72 Diurnal Cycle of Precipitation and Winds Over the Huancayo Observatory (Central Peruvian Andes), Using a Ka Band Cloud-profiling Radar (MIRA 35C) and Boundary Layer Tropospheric Radar (BLTR)

Monday, 28 August 2017
Zurich DEFG (Swissotel Chicago)
Yamina Silva, Instituto Geofisico del Peru, Lima, Peru; and S. P. Chavez, E. Villalobos, and D. E. Scipion

Handout (2.3 MB)

The Peruvian Andes has an important population above 3000masl, where the agriculture and livestock are the main economic activity. At these altitudes the adverse weather events such as frost, heavy rains, hail and droughts are quite frequente, which makes them very vulnerable. For this reason, the Atmospheric Microphysics and Radiation Laboratory (LAMAR) was implemented at the Huancayo Observatory (12° 02'18 ''S, 75° 19'22''W, 3300 masl). The main gol of LAMAR is to understund the physical and dynamical processes of the atmosphere to explain climate change, climatic variability and extreme weather events in the Peruvian Andes.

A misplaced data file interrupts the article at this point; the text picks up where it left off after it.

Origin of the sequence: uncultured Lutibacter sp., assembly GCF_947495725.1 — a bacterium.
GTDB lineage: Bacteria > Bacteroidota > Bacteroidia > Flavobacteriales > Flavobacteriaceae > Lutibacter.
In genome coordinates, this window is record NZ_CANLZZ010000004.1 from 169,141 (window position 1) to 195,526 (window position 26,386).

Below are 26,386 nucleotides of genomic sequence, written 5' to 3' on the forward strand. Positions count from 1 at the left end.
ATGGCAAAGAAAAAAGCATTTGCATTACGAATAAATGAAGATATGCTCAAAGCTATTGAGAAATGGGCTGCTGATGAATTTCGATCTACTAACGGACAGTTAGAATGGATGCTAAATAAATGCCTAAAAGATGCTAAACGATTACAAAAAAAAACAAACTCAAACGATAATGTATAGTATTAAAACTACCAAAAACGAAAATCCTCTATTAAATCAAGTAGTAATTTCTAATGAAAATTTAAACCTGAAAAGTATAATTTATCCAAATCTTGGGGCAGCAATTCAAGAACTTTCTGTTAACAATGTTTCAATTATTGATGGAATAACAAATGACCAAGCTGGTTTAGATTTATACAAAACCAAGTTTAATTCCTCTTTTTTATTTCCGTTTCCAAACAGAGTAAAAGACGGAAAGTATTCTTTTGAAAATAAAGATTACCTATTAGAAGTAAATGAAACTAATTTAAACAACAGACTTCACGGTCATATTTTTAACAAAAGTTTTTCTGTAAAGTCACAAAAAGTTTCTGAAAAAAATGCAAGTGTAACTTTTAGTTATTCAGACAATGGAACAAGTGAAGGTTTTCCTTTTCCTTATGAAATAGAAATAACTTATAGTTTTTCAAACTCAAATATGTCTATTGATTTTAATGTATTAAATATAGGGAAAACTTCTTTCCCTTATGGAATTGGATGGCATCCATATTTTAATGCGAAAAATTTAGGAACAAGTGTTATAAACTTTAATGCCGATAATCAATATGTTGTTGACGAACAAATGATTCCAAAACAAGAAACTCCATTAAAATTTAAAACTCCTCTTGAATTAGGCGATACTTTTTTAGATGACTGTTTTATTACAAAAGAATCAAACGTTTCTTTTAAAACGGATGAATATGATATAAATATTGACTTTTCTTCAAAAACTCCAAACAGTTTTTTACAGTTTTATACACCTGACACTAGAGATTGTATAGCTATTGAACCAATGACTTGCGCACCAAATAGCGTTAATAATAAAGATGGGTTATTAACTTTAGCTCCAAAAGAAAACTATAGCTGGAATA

The main objective of this work is to characterize the diurnal cycle of precipitation and winds during the austral summer (JFM) using the Ka-band cloud-profiling radar (MIRA 35C) and a boundary layer tropospheric radar (BLTR), which are operating in LAMAR. Data from January-March 2016 were analyzed, to identify the precipitation events the threshold value of 10dB was used. The preliminary results indicate that during the nights, between 00 and 09 HLT, the precipitations are lighter and stratiform type; while during the afternoon and early evening there are deeper convective clouds with more intense precipitations, with the peak between 17 and 19 LT. These results are consisten with the rain gauges measurements. Winds during the rainy season (austral summer) are predominantly easterly during the morning untill 14-15 LT, being very weak from 23 to 9 LT near the surface untill 1-1.5 km, just during the occurrence of stratiform type rainfall. On the other hand, during the afternoon and early night, during the peak of convective rainfall, there is southeasterly wind up to 2-2.5 km above the surface. In contrast, for dry conditions during the austral winter (JJA) the winds are northwestly, during the afternoon and early night the winds are northern. A similar pattern is observed, evaluating rainy days and dry days during the rainy season. This indicates that rainfall in the valley is associated with southeastly flows, while dry conditions with northeastly flow.

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